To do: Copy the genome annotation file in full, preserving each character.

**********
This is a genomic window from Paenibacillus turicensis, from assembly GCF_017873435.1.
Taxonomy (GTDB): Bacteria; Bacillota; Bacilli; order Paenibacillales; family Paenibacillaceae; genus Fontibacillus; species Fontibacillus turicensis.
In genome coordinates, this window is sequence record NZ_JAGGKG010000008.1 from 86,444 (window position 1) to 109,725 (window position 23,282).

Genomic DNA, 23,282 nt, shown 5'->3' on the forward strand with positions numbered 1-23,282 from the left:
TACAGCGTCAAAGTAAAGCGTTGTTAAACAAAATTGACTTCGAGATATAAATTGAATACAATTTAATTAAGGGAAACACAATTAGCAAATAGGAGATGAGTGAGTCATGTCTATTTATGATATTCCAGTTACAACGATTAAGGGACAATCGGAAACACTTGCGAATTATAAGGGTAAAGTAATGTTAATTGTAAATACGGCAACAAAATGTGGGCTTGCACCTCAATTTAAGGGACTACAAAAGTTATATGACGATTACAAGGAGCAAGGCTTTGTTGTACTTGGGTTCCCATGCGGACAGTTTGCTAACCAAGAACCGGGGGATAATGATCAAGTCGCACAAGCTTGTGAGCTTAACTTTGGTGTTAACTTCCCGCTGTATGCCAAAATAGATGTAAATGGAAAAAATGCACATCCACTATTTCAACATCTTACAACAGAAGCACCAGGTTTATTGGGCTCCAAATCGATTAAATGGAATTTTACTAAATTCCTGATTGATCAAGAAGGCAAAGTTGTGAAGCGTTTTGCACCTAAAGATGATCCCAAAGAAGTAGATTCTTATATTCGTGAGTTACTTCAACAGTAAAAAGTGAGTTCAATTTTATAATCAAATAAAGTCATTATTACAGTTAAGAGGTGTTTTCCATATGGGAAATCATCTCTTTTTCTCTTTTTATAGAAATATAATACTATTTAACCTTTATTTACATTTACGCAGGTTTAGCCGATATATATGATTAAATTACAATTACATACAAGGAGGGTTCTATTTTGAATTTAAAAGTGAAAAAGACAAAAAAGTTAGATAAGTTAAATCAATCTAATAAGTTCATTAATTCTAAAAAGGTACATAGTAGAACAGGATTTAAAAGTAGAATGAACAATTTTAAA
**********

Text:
This is a genomic window from Paenibacillus turicensis, from assembly GCF_017873435.1.
Taxonomy (GTDB): Bacteria; Bacillota; Bacilli; order Paenibacillales; family Paenibacillaceae; genus Fontibacillus; species Fontibacillus turicensis.
In genome coordinates, this window is sequence record NZ_JAGGKG010000008.1 from 86,444 (window position 1) to 109,725 (window position 23,282).

Genomic DNA, 23,282 nt, shown 5'->3' on the forward strand with positions numbered 1-23,282 from the left:
TACAGCGTCAAAGTAAAGCGTTGTTAAACAAAATTGACTTCGAGATATAAATTGAATACAATTTAATTAAGGGAAACACAATTAGCAAATAGGAGATGAGTGAGTCATGTCTATTTATGATATTCCAGTTACAACGATTAAGGGACAATCGGAAACACTTGCGAATTATAAGGGTAAAGTAATGTTAATTGTAAATACGGCAACAAAATGTGGGCTTGCACCTCAATTTAAGGGACTACAAAAGTTATATGACGATTACAAGGAGCAAGGCTTTGTTGTACTTGGGTTCCCATGCGGACAGTTTGCTAACCAAGAACCGGGGGATAATGATCAAGTCGCACAAGCTTGTGAGCTTAACTTTGGTGTTAACTTCCCGCTGTATGCCAAAATAGATGTAAATGGAAAAAATGCACATCCACTATTTCAACATCTTACAACAGAAGCACCAGGTTTATTGGGCTCCAAATCGATTAAATGGAATTTTACTAAATTCCTGATTGATCAAGAAGGCAAAGTTGTGAAGCGTTTTGCACCTAAAGATGATCCCAAAGAAGTAGATTCTTATATTCGTGAGTTACTTCAACAGTAAAAAGTGAGTTCAATTTTATAATCAAATAAAGTCATTATTACAGTTAAGAGGTGTTTTCCATATGGGAAATCATCTCTTTTTCTCTTTTTATAGAAATATAATACTATTTAACCTTTATTTACATTTACGCAGGTTTAGCCGATATATATGATTAAATTACAATTACATACAAGGAGGGTTCTATTTTGAATTTAAAAGTGAAAAAGACAAAAAAGTTAGATAAGTTAAATCAATCTAATAAGTTCATTAATTCTAAAAAGGTACATAGTAGAACAGGATTTAAAAGTAGAATGAACAATTTTAAA